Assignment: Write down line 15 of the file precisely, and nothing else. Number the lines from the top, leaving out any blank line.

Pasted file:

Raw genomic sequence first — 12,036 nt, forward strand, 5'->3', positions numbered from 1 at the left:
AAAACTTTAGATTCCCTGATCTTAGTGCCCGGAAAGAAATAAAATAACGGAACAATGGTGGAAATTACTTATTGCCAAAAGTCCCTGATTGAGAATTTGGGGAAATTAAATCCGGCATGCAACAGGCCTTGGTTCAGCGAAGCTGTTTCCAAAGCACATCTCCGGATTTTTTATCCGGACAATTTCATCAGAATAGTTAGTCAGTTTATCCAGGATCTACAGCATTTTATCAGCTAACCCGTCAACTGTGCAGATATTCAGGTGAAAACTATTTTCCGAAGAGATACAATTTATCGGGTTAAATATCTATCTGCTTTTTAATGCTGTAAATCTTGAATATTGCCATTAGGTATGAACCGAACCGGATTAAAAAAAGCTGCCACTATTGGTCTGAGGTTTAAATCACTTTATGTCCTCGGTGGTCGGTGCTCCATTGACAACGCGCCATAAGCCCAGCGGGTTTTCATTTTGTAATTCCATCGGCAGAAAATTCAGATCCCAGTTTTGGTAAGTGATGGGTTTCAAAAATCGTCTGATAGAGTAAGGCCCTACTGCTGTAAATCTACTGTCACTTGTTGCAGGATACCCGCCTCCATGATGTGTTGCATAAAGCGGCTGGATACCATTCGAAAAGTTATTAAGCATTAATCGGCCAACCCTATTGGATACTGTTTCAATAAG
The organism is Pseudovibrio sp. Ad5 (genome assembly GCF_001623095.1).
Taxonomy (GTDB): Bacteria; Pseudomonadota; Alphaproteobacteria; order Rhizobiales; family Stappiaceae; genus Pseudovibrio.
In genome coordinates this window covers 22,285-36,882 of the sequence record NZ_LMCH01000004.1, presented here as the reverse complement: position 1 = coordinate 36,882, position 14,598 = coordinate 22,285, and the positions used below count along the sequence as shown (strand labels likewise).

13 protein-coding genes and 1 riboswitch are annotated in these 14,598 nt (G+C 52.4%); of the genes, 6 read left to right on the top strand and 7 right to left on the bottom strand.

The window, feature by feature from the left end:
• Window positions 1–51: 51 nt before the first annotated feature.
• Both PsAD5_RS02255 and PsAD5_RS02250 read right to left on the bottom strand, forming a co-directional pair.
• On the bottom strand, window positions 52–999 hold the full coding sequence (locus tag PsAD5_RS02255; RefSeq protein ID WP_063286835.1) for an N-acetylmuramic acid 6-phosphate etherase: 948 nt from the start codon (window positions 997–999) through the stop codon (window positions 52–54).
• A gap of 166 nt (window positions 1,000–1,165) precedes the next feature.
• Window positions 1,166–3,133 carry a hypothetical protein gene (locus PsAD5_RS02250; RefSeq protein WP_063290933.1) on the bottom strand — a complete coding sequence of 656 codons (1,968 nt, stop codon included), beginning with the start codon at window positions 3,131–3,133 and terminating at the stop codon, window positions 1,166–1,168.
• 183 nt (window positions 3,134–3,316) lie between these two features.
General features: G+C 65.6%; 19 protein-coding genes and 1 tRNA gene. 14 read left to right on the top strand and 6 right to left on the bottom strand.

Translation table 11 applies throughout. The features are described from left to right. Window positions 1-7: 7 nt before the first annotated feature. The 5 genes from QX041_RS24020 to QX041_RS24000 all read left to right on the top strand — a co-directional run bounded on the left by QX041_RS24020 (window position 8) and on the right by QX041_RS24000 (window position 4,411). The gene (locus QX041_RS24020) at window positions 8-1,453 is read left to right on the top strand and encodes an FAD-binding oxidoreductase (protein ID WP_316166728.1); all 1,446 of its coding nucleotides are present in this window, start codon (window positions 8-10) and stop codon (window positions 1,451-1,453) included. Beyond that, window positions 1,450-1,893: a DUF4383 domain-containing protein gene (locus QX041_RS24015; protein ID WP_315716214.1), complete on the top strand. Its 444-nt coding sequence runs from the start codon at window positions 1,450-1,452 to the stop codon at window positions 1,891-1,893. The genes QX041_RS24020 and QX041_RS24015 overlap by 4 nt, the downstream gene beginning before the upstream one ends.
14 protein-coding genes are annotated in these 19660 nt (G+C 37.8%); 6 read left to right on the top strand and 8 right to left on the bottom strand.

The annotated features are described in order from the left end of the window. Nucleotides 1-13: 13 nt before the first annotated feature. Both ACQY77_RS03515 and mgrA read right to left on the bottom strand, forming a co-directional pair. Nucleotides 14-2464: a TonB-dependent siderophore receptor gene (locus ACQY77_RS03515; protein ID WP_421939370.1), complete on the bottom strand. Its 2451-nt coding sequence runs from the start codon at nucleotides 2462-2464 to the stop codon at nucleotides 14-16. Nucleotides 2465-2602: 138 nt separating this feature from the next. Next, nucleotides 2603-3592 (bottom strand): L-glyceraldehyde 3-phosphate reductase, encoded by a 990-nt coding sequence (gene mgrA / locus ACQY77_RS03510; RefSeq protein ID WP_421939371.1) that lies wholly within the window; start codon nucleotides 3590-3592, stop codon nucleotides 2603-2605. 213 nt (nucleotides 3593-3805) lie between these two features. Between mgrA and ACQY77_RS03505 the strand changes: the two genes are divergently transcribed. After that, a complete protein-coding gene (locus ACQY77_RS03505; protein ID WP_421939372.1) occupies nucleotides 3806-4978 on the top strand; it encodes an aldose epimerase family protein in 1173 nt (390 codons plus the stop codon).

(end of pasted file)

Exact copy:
Translation table 11 applies throughout. The features are described from left to right. Window positions 1-7: 7 nt before the first annotated feature. The 5 genes from QX041_RS24020 to QX041_RS24000 all read left to right on the top strand — a co-directional run bounded on the left by QX041_RS24020 (window position 8) and on the right by QX041_RS24000 (window position 4,411). The gene (locus QX041_RS24020) at window positions 8-1,453 is read left to right on the top strand and encodes an FAD-binding oxidoreductase (protein ID WP_316166728.1); all 1,446 of its coding nucleotides are present in this window, start codon (window positions 8-10) and stop codon (window positions 1,451-1,453) included. Beyond that, window positions 1,450-1,893: a DUF4383 domain-containing protein gene (locus QX041_RS24015; protein ID WP_315716214.1), complete on the top strand. Its 444-nt coding sequence runs from the start codon at window positions 1,450-1,452 to the stop codon at window positions 1,891-1,893. The genes QX041_RS24020 and QX041_RS24015 overlap by 4 nt, the downstream gene beginning before the upstream one ends.